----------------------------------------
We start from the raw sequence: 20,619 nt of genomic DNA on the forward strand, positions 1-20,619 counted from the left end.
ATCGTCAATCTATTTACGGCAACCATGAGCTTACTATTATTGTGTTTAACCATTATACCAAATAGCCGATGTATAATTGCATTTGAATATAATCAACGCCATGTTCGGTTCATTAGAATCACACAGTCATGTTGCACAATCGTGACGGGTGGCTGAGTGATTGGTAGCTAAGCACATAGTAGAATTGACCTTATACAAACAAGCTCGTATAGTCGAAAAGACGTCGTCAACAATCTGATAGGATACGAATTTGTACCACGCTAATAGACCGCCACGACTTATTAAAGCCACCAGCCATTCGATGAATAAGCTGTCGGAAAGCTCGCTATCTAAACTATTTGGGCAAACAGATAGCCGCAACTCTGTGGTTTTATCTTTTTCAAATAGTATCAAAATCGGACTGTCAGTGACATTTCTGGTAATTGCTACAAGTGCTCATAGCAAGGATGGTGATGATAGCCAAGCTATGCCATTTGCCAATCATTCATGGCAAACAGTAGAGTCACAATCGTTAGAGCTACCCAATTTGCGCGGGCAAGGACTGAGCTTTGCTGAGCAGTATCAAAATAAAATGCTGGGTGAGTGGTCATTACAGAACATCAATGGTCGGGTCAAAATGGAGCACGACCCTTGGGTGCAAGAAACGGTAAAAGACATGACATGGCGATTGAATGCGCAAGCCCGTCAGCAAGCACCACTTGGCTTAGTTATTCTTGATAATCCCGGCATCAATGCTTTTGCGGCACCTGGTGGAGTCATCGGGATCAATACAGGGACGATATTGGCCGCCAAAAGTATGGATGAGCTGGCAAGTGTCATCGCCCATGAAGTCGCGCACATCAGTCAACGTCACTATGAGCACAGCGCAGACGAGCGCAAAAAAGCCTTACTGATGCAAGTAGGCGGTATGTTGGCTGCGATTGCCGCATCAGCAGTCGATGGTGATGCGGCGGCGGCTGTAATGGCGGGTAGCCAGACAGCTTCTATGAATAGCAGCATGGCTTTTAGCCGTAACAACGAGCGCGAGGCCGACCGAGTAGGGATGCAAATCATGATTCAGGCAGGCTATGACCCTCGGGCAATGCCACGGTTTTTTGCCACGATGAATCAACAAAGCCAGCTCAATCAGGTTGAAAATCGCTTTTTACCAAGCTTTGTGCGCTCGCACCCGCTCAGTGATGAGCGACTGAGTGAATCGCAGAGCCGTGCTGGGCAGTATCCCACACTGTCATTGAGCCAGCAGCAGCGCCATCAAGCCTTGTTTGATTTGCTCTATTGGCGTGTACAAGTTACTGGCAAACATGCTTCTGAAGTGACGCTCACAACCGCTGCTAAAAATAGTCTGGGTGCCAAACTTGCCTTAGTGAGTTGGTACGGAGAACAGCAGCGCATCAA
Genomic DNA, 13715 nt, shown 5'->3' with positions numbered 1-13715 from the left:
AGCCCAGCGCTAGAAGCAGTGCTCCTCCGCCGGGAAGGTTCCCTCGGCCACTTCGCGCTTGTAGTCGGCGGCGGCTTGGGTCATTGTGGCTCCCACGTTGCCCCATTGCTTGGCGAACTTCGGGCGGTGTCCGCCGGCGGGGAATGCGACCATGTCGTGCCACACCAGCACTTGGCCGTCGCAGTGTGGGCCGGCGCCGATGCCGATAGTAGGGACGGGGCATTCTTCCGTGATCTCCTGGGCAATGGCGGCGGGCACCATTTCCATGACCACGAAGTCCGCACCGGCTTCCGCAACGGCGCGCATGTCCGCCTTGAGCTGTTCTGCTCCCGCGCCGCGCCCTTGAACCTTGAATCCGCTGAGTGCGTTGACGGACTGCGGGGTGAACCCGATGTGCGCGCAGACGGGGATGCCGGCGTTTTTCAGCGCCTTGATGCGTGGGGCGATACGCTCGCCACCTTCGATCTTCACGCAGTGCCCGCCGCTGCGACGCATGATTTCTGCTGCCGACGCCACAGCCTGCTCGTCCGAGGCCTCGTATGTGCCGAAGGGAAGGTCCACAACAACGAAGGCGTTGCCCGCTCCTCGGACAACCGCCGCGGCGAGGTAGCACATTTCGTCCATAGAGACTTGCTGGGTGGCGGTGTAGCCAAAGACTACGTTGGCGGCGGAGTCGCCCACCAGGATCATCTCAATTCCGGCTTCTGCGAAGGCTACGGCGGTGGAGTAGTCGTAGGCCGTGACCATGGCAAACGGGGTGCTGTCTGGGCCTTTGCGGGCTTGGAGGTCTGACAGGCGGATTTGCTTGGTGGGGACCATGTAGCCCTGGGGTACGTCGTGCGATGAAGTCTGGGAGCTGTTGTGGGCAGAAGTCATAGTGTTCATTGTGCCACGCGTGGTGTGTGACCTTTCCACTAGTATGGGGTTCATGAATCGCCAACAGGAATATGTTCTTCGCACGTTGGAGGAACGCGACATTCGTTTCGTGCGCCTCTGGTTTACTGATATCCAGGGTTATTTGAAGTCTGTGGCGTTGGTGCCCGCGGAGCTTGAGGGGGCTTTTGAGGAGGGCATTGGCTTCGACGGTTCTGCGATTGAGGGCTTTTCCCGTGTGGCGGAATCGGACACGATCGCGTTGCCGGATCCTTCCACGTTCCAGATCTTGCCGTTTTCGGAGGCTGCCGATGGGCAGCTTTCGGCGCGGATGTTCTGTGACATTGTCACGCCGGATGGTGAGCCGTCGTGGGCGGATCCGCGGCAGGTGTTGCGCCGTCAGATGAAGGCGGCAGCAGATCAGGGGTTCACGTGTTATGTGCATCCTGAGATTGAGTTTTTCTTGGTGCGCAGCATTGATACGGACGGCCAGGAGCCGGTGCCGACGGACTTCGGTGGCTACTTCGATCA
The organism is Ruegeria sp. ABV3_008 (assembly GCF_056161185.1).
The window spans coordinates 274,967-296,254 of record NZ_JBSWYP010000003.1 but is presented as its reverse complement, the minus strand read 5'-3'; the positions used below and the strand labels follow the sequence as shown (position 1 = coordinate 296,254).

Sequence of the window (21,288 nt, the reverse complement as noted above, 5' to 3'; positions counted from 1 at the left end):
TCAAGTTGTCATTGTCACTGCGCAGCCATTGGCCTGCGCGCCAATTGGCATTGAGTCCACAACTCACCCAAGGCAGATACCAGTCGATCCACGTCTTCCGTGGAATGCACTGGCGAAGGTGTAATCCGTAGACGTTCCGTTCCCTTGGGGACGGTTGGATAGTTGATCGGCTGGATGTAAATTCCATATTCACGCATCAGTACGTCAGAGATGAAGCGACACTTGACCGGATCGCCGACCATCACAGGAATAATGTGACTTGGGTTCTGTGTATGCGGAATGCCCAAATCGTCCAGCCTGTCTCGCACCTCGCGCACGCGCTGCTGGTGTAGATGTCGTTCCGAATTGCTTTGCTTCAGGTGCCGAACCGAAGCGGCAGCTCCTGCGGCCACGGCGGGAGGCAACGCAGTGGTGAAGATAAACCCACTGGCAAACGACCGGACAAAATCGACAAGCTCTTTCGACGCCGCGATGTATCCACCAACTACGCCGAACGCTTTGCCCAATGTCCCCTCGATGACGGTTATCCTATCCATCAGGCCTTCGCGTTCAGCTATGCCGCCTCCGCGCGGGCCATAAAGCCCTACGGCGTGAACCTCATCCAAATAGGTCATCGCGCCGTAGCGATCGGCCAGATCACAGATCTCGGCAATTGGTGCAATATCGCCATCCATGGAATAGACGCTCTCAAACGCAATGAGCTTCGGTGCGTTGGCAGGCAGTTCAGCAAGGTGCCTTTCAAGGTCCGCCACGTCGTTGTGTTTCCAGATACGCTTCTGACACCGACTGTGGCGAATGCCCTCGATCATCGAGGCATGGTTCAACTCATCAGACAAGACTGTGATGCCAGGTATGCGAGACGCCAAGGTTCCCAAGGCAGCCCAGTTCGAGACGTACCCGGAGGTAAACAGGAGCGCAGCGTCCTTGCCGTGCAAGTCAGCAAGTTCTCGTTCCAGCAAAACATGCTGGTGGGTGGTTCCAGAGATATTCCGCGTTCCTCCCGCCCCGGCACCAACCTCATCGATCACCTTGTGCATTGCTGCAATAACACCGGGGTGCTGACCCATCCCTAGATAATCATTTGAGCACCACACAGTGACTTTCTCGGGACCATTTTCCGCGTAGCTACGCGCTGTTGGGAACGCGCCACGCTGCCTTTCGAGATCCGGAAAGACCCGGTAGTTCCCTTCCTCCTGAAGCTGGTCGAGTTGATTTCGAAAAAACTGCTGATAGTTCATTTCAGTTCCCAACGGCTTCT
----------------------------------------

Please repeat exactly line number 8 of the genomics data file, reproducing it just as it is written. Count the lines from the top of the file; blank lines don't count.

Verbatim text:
TCAAGTTGTCATTGTCACTGCGCAGCCATTGGCCTGCGCGCCAATTGGCATTGAGTCCACAACTCACCCAAGGCAGATACCAGTCGATCCACGTCTTCCGTGGAATGCACTGGCGAAGGTGTAATCCGTAGACGTTCCGTTCCCTTGGGGACGGTTGGATAGTTGATCGGCTGGATGTAAATTCCATATTCACGCATCAGTACGTCAGAGATGAAGCGACACTTGACCGGATCGCCGACCATCACAGGAATAATGTGACTTGGGTTCTGTGTATGCGGAATGCCCAAATCGTCCAGCCTGTCTCGCACCTCGCGCACGCGCTGCTGGTGTAGATGTCGTTCCGAATTGCTTTGCTTCAGGTGCCGAACCGAAGCGGCAGCTCCTGCGGCCACGGCGGGAGGCAACGCAGTGGTGAAGATAAACCCACTGGCAAACGACCGGACAAAATCGACAAGCTCTTTCGACGCCGCGATGTATCCACCAACTACGCCGAACGCTTTGCCCAATGTCCCCTCGATGACGGTTATCCTATCCATCAGGCCTTCGCGTTCAGCTATGCCGCCTCCGCGCGGGCCATAAAGCCCTACGGCGTGAACCTCATCCAAATAGGTCATCGCGCCGTAGCGATCGGCCAGATCACAGATCTCGGCAATTGGTGCAATATCGCCATCCATGGAATAGACGCTCTCAAACGCAATGAGCTTCGGTGCGTTGGCAGGCAGTTCAGCAAGGTGCCTTTCAAGGTCCGCCACGTCGTTGTGTTTCCAGATACGCTTCTGACACCGACTGTGGCGAATGCCCTCGATCATCGAGGCATGGTTCAACTCATCAGACAAGACTGTGATGCCAGGTATGCGAGACGCCAAGGTTCCCAAGGCAGCCCAGTTCGAGACGTACCCGGAGGTAAACAGGAGCGCAGCGTCCTTGCCGTGCAAGTCAGCAAGTTCTCGTTCCAGCAAAACATGCTGGTGGGTGGTTCCAGAGATATTCCGCGTTCCTCCCGCCCCGGCACCAACCTCATCGATCACCTTGTGCATTGCTGCAATAACACCGGGGTGCTGACCCATCCCTAGATAATCATTTGAGCACCACACAGTGACTTTCTCGGGACCATTTTCCGCGTAGCTACGCGCTGTTGGGAACGCGCCACGCTGCCTTTCGAGATCCGGAAAGACCCGGTAGTTCCCTTCCTCCTGAAGCTGGTCGAGTTGATTTCGAAAAAACTGCTGATAGTTCATTTCAGTTCCCAACGGCTTCT